There were no protesters, no police blockades and no talking heads on television, but last week in Milwaukee there was a national convention.

As Boston in July was to the Democrats, and as New York in late August and early September was to the Republicans, Milwaukee last weekend was to guidance counselors.

Attracted to this tidy Midwestern city on the lake by the annual meeting of the National Association for College Admission Counseling (NACAC), about 4,000 counselors came en masse from both the high school and college sides of the table. I attended too, on behalf of College Parents of America, and I would like to share some of my observations, particularly as they relate to how high school guidance counselors and college admissions officers view the appropriate role of parents in the college selection process.

Frankly, the view of attendees toward parents was all over the map. Through interaction with certain counselors, and through attendance at a particular session, entitled “How to Deal with Ambitious Parents,” I actually felt like I might begin to hear a chant: “One, two, three, four, I declare a parent war.”

Yet for every counselor who seemed wary and/or put upon by those they perceive to be overly ambitious parents, there was always the countervailing view, from those who believe that it is absolutely essential for parents to be partners in post-secondary planning and preparation for today’s young people.

And then, of course, there was the inevitable panel on how baby-boomer parents interact with our millennial children, making the point that, since many of us are having fewer children, and waiting until later in life to have them, that we see them as our prized possessions, just as deserving of a place in a selective school as they are of a slot on the travel soccer team.

Meanwhile, amidst all of these pop sociological musings at panel sessions, there was also a real trade show going on, with various vendors of all stripes trying to convince high school guidance counselors and college admissions officers that if only they had this piece of magic software, or new way of branding themselves, then they would find the perfect class of wonderful students, supported by parents who could all pay the full freight of college costs.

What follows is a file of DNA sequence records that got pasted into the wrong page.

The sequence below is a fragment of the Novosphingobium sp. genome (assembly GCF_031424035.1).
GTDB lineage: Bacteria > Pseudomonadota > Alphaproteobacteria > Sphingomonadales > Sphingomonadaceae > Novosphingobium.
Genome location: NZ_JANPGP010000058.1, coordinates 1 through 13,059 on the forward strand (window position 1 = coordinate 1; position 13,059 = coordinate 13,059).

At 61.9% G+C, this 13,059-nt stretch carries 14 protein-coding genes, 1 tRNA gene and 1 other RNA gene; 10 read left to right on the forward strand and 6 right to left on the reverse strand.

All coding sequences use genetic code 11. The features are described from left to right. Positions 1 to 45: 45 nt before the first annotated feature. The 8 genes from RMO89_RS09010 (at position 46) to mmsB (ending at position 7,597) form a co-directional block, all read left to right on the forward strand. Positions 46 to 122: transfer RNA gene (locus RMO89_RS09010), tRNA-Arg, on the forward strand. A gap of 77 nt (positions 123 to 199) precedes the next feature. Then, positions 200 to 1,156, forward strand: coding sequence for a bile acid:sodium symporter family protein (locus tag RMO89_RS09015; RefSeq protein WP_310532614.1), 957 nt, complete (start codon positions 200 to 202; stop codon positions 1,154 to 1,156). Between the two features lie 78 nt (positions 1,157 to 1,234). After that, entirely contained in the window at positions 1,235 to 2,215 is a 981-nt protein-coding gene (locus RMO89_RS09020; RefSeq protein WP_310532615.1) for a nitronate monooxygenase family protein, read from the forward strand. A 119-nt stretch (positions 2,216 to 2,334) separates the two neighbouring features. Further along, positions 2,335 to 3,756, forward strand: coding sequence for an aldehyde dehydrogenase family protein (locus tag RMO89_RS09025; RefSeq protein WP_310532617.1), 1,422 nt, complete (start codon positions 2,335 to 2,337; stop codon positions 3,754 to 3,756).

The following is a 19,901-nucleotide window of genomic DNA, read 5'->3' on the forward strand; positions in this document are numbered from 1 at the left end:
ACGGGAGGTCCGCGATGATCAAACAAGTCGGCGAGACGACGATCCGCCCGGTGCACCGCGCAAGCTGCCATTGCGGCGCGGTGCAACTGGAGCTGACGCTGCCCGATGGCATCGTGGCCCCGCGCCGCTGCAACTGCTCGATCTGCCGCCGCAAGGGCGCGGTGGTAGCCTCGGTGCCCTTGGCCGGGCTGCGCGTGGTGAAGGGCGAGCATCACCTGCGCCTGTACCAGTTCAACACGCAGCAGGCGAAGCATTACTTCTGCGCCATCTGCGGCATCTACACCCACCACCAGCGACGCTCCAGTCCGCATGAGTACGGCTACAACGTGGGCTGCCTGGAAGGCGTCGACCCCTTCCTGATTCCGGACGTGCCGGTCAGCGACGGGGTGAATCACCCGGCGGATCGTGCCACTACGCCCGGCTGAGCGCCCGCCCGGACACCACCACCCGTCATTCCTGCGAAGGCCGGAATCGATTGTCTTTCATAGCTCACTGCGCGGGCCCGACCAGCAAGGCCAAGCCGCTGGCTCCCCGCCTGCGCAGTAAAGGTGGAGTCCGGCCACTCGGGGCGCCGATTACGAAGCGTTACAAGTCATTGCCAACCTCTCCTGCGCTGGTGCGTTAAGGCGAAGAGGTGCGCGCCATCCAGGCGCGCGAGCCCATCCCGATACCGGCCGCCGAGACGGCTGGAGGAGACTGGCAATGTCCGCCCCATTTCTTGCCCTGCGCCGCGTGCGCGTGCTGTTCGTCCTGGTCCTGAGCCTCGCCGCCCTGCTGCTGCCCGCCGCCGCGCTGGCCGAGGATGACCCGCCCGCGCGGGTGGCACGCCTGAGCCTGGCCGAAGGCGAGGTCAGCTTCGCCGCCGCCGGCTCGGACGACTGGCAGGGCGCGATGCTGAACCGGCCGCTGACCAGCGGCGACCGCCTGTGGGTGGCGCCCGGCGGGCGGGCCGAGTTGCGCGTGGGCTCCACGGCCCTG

So there I was, munching an occasional bratwurst and quaffing an occasional beer, but most importantly trying to make sense of it all, and to communicate, on behalf of our organization, the importance, indeed the necessity, of schools working with parents as their children move from the middle school years all the way to and through college.

I came away from NACAC, more convinced than ever, that there is a critical role for College Parents of America to play. The more we build our membership, the greater impact we can have on facilitating appropriate levels of parent involvement as their children move from the 7th grade through college.

Many high school guidance counselors had not yet heard of College Parents of America, but they welcomed our involvement in partnering with them to serve our children. These counselors believed in our mission of advocating on behalf of, providing timely information to and creating access to deals and discounts for current and future college students.

Most of the college admissions officers were agreeable too. My oft-repeated comment to these college officials – that parents are an important partner with the student in the college “co-purchase” decision – seemed to resonate, and they definitely agreed that the successful retention of students had to have an effective parent-communication component.

Having said the above, we still have a long way to go in convincing high schools and higher education institutions that College Parents of America is a player in the process. We are making steady advancement, however, thanks to the strong growth of our organization in the past year, because of the fact that we have chosen to work on advocacy issues that are consistent with the goals of colleges and universities, and due to the outreach we have done to the alphabet soup of organizations here in the DC area who are looking out after the interests of schools in general and professions within those schools in particular.

We will keep at our work, as long as it takes, because we are convinced that, if we do our job right, College Parents of America will become to the 21st century what the PTA was to the 20th. And you will have been there at the start, an early adopter among your peers and a charter member of a movement that will make the mixed messages of Milwaukee’s NACAC 2004 a distant memory.

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